Learning Artificial Neural Network has been tough

I would like to elaborate this a bit more. Learning Artificial Neural Network (ANN) in two weeks has been tough. Prof. Ng’s Machine Learning course on Coursera explains the algorithm without getting into mathematical exposition or exposing the complexity behind the algorithms.

In the end, my perseverance paid off. I managed to complete the quizzes and the programming assignments. (It also meant, I had nearly locked myself indoors for two days revisiting the course lectures and notes.)

Didn’t ANN lose steam?

Actually it did. In fact, most of the AI based classification had shifted from ANN to support vector machines (SVM) or that’s what is written on Wikipedia. I do not know much about SVMs yet, although it wouldn’t be long before Prof. Ng explains it to me.

Here is an excellent concise history of ANN from Eric Robert’s Stanford archives. (Part 1: 1940-1980, Part 2: 1980-)

However, the real truth is that ANN has been rebranded as Deep Learning. Again, this is as per Wikipedia. I don’t know much about Deep Learning yet to comment on that. However, this prior knowledge will help me focus on the mechanisms of ANN later. Since I have the desire to explore TensorFlow, I would not want to skip or superficially skin through any important information.

How I untangled my own neural mess

As the lectures progressed, my understanding became more and more convoluted. By the time the lectures were over, my brain had completely fogged out.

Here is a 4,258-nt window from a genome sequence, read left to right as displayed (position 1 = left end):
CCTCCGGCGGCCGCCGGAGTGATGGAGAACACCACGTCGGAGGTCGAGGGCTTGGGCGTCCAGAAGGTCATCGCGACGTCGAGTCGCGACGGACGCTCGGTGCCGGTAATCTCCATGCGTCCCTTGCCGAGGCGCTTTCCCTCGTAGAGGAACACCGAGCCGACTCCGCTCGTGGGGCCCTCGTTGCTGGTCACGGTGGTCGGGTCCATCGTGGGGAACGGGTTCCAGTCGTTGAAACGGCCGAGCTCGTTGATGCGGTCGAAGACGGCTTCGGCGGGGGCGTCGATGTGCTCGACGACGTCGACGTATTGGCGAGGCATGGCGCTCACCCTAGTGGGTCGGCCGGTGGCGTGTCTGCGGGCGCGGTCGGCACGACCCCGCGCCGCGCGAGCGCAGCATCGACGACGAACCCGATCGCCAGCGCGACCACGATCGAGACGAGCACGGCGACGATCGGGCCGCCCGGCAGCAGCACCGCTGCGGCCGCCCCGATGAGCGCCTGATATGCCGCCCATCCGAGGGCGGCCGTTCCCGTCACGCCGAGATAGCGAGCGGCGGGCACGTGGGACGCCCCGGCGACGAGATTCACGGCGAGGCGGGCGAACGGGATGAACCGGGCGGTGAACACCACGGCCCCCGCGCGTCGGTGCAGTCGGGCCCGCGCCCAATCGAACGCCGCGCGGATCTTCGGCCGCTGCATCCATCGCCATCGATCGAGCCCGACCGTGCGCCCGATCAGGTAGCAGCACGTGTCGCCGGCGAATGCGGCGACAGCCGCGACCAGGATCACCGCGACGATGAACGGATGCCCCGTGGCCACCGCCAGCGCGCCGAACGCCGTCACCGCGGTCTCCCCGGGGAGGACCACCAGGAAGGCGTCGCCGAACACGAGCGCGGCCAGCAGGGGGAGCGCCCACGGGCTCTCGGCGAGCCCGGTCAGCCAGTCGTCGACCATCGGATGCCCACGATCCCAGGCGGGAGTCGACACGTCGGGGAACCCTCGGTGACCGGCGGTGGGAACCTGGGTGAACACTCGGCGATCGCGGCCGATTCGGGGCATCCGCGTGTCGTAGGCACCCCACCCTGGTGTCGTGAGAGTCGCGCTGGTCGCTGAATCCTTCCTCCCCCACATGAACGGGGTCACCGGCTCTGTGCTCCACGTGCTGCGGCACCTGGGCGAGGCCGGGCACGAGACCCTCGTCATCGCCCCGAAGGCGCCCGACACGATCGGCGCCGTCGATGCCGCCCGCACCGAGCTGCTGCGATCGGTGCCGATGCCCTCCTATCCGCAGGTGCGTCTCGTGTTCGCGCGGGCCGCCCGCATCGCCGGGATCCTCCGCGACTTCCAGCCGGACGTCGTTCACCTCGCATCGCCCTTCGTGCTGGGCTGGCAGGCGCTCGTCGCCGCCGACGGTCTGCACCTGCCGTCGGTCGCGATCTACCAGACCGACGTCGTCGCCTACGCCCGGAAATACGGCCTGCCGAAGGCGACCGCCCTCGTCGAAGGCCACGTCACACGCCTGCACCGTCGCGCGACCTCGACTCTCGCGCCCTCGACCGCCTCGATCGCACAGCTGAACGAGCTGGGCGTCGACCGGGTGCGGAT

I searched for some additional materials on the net and came across Andrej Karpathy’s (as of today) incomplete Hacker’s Guide to Neural Networks. Although most of the chapters aren’t written, the first chapter is excellent and gave me enough fodder to untangle the mess myself.

Well, this quote also helped.

Well, this quote on Andrej’s guide also helped.

Ultimately, I realised that the approach taken to solve the problem is based on two principles already described in the first few lectures – that there is a cost function and there are all the gradient functions of that cost function. One uses whatever trick to find a point where the cost function is minimised. For that we have tons of minimisation functions like gradient descent or fminunc. This is no different from the basic regression and classification problems I had already studied.

The crucial step in understanding lies in the fact that there are tons of parameters that map the input to the output. Whatever is the case, one can always write output as a function of inputs and parameters. The backpropagation algorithm is nothing but a computation of all the gradient functions of the cost function with respect to each of the parameters.

In short, this is what happens –


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